By Simon Abrams
By Alan Scherstuhl
By Amy Nicholson
By Alan Scherstuhl
By Chris Packham
By Stephanie Zacharek
By Stephanie Zacharek
By Inkoo Kang
Ever-evolving, always changing, the universe nonetheless sustains many constants: Hair metal never really goes away. British women inevitably become besotted grumps. And short men always turn into intolerable control freaks. Another "true generality" holds that males of all statures develop their innate behavioral characteristics within patriarchal cultures that, while aiming toward discipline and perhaps even grace, actually create a vicious circle of exacerbated antisocial behavior. This concept -- yes, really -- becomes vital cinematic poetry in the masterpiece from South Korea's Ki-duk Kim called Spring, Summer, Fall, Winter . . . and Spring (Bom yeoreum gaeul gyeoul geurigo bom).
We begin by entering through an ornate gate onto the surface of a stunningly beautiful lake framed by verdant mountains. (It's actually Jusan Pond, an artificial lake two centuries old, in South Korea's North Kyumgsang Province, if you happen to be in the neighborhood.) The shot cuts away too quickly, but no matter -- it's the film's only discernible flaw, perhaps like a tiny flub woven into an otherwise perfect Arabic rug so as not to offend Allah. We're not in the Middle East, though -- we're in Korea, and about to embark, literally by boat, upon the life training of an evolving Buddhist monk.
In the middle of the lake, almost like a fantastic vision, floats a small, ostensibly idyllic monastery under the helm of the salty but wise Old Monk (Young-soo Oh). Here, in the springtime, there is but one ward, the Child Monk (Jong-ho Kim), who reveals, in keeping with his gender and age, a penchant for frivolous cruelty. In brief, the kid cracks up hysterically after tying cumbersome rocks to small, helpless creatures, who then struggle in vain to escape, presumably in terror. The initially bizarre moral lesson that follows sets the tone for the whole film, which plays upon simple metaphors to get at much deeper patterns rampant in the outside world.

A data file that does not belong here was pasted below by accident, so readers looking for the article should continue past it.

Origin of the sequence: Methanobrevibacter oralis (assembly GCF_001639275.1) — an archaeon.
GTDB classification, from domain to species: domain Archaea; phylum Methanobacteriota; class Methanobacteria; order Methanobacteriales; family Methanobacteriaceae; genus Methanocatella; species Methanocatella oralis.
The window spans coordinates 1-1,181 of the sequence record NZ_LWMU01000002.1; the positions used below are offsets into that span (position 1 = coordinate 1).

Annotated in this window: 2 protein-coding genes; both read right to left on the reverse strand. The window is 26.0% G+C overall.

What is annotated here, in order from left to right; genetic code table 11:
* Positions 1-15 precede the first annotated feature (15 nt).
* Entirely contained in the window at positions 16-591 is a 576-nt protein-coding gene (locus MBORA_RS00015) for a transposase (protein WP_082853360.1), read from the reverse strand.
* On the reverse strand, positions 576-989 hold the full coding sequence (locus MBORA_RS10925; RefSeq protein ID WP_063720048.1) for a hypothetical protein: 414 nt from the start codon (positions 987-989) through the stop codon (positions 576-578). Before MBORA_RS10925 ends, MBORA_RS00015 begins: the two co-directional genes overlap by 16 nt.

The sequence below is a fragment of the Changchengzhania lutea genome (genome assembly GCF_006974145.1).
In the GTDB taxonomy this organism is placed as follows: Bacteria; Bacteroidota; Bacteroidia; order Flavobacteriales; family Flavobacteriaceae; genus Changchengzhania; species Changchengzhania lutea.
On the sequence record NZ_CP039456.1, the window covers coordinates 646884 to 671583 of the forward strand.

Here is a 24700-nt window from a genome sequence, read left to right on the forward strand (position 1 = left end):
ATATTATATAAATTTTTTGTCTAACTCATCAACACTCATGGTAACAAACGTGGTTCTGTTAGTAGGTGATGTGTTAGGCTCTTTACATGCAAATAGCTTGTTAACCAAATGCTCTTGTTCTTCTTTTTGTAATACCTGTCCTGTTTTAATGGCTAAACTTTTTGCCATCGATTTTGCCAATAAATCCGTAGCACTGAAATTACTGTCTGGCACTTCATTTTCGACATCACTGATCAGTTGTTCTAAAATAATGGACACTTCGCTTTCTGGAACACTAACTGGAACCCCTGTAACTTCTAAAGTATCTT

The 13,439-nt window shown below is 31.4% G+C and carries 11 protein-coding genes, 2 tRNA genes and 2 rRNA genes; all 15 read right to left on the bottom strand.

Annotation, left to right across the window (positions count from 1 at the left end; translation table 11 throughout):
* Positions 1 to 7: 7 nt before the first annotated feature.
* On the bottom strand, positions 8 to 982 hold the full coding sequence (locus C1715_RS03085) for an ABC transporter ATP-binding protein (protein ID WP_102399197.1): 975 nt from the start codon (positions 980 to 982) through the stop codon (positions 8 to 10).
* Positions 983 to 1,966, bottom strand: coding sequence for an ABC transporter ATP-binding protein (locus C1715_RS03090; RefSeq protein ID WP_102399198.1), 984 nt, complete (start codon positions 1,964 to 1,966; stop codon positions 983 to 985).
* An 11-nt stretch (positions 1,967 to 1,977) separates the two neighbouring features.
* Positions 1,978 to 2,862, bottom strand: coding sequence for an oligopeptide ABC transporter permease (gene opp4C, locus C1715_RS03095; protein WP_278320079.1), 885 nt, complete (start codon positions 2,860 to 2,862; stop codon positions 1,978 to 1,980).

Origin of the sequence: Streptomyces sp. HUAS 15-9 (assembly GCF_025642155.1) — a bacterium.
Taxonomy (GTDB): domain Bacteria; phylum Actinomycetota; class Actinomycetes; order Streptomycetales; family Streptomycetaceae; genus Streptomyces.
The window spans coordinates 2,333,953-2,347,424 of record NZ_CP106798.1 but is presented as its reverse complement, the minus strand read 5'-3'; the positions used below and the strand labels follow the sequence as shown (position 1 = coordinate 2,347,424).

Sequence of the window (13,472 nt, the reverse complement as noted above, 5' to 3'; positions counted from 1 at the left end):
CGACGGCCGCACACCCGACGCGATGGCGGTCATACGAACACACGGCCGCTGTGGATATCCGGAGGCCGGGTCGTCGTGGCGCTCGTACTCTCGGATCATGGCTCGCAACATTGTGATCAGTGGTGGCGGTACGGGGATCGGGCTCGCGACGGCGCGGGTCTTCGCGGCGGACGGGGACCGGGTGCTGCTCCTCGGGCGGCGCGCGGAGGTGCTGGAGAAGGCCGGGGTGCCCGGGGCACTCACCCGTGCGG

Even at this remote outpost, with no sign of civilization apart from the monastery, summer (literally and metaphorically) brings a surprise. The young monk has now grown into the Boy Monk (Jae-kyeong Seo), well into his randy years. As fate would have it, a concerned woman (Jung-young Kim) has brought her sick teen daughter (Yeo-jin Ha) to the Old Monk for healing. As nature would have it, the Boy Monk and the visiting girl end up healing each other in the nicest possible way. No matter how many teen flicks you've seen, the sheer elegance of Ki-duk's presentation of this transition should strike a truly universal chord. From furtive gestures to wanton expression to the inevitable separation, it is simple but accurate social science on a very human plane -- centuries of dogma clashing head-on with fleshly passions.
Do note, however, that this film has been created with absolutely no apparent concern for Western tastes, particularly those commonly found at the multiplex. In terms of your movie buck, it's all here: sex, violence, a tried-and-true story arc, high-concept entertainment at its best. There's even some really nice humor involving the delicacies of monastic living put to actual human testing. Just don't expect the zany pyrotechnics of any female assassins' tales currently raking it in down the block.
Speaking of which, though, there's also revenge and retribution afoot here, as inevitably our protagonist grows in the autumn into the Young Adult Monk (Young-min Kim) and in the winter into the Adult Monk (the director himself). The way the film deals with his tragic struggles in the outer world is disturbing and immensely touching, and again very creative, since we needn't venture beyond the lake to understand.
Reining in the noise in this fashion requires a very disciplined artist, and Ki-duk fits the bill. Less a hyper movie geek than a seasoned life-enthusiast, the director worked his way through odd jobs, a five-year stint in the South Korean army, and the struggles of a painter on the streets of Paris before his filmmaking career took off (for domestic audiences, mostly with his previous film, The Isle, or Seom). Here he has produced a rarity -- a perfectly balanced film, a true classic. This subtly entrancing paean to seasons earthly and emotional is to the developing male psyche what Whale Rider is to the female, and deserves equal acclaim.
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